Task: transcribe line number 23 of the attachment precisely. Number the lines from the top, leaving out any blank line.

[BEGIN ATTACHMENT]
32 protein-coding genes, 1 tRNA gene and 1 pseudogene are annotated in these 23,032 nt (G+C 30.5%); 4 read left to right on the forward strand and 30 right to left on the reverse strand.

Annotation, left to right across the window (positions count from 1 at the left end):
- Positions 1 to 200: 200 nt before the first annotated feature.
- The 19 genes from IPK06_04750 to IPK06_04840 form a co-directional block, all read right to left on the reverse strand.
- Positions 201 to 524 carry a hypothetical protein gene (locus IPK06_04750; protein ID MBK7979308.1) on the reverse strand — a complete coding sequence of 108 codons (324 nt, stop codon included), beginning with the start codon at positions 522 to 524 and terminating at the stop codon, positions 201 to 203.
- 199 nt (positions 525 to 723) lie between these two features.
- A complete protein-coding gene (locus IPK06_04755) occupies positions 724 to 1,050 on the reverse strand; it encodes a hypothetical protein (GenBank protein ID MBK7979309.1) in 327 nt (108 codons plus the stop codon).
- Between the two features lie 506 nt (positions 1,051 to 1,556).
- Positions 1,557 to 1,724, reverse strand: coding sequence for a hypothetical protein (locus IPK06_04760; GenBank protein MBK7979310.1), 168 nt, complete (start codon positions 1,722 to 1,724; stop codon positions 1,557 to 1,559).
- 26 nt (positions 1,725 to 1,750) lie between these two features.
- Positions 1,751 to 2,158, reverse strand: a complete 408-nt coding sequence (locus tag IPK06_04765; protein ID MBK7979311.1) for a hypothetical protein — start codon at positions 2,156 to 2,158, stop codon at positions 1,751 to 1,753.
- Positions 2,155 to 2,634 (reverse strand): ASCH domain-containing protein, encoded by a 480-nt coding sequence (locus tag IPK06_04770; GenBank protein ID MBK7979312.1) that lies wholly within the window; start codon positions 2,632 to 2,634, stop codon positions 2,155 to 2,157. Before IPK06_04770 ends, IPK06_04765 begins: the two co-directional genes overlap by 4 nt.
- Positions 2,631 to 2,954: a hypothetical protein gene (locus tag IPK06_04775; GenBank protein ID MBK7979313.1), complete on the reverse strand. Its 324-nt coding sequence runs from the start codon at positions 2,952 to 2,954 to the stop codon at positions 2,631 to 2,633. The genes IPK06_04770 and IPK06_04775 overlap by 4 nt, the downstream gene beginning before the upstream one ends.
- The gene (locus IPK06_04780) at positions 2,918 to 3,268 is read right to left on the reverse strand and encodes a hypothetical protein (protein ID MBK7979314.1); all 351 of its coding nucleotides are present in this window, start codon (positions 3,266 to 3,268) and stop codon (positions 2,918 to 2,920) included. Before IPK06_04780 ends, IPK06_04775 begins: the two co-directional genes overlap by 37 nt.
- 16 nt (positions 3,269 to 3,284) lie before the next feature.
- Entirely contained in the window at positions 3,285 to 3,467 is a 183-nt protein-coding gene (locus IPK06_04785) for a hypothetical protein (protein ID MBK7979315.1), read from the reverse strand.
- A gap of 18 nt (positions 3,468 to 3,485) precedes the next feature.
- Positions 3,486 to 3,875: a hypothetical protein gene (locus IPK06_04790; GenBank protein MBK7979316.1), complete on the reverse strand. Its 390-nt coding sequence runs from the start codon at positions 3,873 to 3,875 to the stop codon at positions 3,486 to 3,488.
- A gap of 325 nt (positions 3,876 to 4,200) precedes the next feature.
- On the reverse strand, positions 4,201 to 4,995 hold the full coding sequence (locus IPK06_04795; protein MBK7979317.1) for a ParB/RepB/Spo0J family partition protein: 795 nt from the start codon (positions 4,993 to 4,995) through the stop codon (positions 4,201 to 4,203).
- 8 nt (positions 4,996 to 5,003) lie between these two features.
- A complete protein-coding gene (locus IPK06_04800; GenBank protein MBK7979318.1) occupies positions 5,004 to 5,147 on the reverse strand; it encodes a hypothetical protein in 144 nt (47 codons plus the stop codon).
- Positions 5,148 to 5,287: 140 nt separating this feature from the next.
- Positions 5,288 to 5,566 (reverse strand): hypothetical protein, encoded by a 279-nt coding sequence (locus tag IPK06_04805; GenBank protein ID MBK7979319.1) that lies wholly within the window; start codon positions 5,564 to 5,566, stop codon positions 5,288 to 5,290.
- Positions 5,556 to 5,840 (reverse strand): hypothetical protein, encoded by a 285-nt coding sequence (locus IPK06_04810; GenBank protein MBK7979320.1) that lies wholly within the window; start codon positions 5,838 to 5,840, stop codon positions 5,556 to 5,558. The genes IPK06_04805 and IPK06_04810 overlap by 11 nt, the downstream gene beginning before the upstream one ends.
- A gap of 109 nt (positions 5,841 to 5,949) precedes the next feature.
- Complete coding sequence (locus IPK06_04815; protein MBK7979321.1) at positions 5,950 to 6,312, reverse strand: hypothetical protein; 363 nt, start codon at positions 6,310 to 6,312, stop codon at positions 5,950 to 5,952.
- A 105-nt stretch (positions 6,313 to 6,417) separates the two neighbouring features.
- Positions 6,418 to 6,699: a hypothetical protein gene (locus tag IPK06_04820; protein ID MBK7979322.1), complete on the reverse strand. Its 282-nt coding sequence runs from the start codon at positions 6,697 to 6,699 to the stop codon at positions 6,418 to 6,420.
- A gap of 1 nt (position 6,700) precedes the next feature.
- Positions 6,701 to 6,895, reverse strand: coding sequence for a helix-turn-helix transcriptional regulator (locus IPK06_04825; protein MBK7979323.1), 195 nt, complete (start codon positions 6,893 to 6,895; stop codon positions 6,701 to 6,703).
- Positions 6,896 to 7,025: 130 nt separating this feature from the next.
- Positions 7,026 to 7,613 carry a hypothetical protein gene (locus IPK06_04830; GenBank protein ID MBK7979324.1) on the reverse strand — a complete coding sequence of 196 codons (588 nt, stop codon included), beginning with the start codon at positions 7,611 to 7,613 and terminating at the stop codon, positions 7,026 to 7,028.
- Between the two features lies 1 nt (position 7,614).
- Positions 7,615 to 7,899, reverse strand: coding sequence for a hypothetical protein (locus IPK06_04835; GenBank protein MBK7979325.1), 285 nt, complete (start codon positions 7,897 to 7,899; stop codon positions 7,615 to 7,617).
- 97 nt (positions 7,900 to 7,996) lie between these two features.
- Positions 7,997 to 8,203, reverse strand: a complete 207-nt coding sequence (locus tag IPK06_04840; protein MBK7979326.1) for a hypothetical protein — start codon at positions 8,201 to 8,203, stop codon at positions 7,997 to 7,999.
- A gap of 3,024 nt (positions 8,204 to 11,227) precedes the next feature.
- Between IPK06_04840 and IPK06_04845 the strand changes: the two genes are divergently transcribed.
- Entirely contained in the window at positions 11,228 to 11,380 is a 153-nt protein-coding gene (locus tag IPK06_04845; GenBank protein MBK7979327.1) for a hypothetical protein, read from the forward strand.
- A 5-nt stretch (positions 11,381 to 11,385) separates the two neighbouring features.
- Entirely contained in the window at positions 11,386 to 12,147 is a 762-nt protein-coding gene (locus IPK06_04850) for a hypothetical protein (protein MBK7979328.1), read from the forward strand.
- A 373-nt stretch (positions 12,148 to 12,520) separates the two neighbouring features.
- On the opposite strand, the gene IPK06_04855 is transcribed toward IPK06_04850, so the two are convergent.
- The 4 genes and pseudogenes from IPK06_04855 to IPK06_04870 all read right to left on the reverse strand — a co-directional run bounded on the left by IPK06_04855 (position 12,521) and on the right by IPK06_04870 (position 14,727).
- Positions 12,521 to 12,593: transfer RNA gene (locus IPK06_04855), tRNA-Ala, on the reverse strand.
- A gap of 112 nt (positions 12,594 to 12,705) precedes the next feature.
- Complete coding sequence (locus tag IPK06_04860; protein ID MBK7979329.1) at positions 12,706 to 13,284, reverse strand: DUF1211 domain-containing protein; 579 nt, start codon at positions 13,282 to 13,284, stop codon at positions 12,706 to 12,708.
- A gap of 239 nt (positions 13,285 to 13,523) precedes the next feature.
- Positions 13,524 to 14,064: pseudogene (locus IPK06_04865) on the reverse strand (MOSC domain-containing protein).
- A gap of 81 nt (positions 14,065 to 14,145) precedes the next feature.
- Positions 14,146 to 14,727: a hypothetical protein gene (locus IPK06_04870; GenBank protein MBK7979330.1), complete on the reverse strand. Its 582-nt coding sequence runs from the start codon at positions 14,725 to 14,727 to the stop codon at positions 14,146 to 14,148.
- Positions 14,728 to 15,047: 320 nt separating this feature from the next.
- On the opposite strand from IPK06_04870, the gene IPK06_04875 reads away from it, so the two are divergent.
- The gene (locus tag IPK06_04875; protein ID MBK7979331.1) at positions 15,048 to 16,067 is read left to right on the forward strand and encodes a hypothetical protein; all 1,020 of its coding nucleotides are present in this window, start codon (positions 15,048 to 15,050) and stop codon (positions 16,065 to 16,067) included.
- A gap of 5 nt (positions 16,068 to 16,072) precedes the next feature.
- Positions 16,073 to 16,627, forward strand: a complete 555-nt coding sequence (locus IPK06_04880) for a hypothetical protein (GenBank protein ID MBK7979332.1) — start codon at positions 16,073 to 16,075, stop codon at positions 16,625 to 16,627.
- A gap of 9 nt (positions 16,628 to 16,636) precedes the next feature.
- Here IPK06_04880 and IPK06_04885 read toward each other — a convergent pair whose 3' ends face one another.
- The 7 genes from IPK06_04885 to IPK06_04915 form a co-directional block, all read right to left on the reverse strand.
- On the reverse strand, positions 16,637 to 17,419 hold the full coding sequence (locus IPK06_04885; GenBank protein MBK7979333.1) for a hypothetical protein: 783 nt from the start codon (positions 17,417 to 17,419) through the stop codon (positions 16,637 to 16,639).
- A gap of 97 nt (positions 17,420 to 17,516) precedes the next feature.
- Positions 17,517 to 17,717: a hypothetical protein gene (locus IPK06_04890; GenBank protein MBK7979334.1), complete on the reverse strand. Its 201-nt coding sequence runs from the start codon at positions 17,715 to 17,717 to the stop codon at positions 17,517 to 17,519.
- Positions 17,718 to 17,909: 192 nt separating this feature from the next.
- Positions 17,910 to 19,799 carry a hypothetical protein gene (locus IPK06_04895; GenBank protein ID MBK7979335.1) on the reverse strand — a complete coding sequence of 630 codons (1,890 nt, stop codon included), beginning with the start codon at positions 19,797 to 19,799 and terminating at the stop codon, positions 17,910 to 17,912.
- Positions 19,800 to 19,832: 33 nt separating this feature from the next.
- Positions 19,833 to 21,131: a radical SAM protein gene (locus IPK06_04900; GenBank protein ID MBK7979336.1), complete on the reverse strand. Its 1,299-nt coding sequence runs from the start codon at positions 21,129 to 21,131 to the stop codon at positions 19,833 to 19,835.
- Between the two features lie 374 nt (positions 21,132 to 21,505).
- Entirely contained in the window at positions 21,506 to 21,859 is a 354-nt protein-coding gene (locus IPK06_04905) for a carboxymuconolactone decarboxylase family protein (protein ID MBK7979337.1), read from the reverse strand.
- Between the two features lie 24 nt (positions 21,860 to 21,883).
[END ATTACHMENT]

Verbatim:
- Positions 5,148 to 5,287: 140 nt separating this feature from the next.